“This starts,” she notes, “by using the expertise of pharmaceutical sales representatives who have knowledge of the most current information of insurance carrier coverage in our area for specific products.”
“Given the frequent changes to insurance coverage, another option for ODs is to check EHR platforms to estimate cost beforehand,” suggests Joseph Shovlin, OD, of Scranton, PA.
Comprehensive documentation is critical to the prior authorization process. Dr. Steen emphasizes the need for clear and accurate records, including start and stop dates for each medication prescribed for a patient. If a medication was discontinued, optometrists should clearly describe and document the reason, such as failure to reach clinical effect, or include a description of the specific adverse event that led a patient to stop using the medication, she explains.
“For payers that have step-therapy policies, clearly organized information about previous medication failures and the specific reason for each failure supports your clinical decision-making and helps identify medical necessity of a prescribed medication,” Dr. Steen says.
“Current successful use of a chronic care product, whether that was a previously filled prescription or use of a professional sample with documented clinical success and patient tolerability, also help to support medical necessity of continued use of the product,” she adds.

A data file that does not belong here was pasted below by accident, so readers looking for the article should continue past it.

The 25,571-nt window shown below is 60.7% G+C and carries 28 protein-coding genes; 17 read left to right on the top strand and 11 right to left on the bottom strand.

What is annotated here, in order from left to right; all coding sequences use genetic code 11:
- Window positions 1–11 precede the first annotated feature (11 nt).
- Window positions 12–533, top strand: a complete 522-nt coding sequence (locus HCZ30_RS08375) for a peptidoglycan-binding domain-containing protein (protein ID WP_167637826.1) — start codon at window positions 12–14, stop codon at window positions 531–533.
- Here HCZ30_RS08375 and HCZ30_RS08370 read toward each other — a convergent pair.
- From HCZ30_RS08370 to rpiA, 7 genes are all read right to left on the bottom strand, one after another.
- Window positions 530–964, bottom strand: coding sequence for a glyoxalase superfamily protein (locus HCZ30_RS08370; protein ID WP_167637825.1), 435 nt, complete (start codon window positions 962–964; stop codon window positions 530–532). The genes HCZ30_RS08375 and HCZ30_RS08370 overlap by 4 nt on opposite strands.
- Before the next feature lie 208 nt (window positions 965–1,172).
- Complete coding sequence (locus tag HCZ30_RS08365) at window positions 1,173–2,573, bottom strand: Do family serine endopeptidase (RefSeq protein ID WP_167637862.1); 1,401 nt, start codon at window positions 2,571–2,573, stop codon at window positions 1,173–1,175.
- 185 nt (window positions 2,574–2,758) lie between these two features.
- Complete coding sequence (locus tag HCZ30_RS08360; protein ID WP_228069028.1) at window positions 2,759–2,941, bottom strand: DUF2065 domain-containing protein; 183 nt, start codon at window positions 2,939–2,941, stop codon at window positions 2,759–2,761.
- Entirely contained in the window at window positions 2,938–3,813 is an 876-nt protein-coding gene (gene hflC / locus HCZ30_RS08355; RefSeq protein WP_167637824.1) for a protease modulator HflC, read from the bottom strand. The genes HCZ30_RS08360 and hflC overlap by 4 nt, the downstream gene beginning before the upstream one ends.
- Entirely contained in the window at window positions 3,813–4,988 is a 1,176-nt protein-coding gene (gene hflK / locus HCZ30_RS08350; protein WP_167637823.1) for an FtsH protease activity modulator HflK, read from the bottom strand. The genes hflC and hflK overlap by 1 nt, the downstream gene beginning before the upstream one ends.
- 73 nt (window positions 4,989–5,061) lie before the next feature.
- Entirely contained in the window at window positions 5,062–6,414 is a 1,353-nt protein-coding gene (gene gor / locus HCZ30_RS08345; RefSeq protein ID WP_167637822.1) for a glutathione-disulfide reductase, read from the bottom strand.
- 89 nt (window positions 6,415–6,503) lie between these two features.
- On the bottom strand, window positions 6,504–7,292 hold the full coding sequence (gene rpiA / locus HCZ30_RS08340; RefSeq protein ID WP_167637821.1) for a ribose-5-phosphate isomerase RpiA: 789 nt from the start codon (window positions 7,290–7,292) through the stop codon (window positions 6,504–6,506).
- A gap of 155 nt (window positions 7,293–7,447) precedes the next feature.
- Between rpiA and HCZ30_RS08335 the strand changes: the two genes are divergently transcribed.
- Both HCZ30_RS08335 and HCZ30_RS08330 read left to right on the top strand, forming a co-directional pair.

Another challenge ODs may have to deal with is continued adherence to medical therapy due to pre-specified quantity limits. “For example, a 2.5mL bottle of a prostaglandin analog may be the quantity limit for a 30-day supply for bilateral use,” says Dr. Steen.
“If the patient has difficulty successfully instilling the medication and requires the use of two drops to ensure that one makes it into the eye or they misplace a bottle, the patient may require more medication than the pre-specified quantity limit for continued use which may require additional communication with the payer,” she explains further.
It is also important that optometrists recognize that only prescribing generic medications does not guarantee that they will be able to avoid prior authorization requests, advises Dr. Steen, whose practice has received a number of prior authorization requests from a specific pharmacy benefit manager prior to coverage determination of generic latanoprost 0.005%.
“While the prior authorizations in these cases have been straightforward—asking only whether the indication for medication use is reduction of intraocular pressure (IOP) or treatment of a cosmetic condition—there is still an additional step which needs to be taken that may delay the patient’s ability to have access to a prescribed medication,” she notes.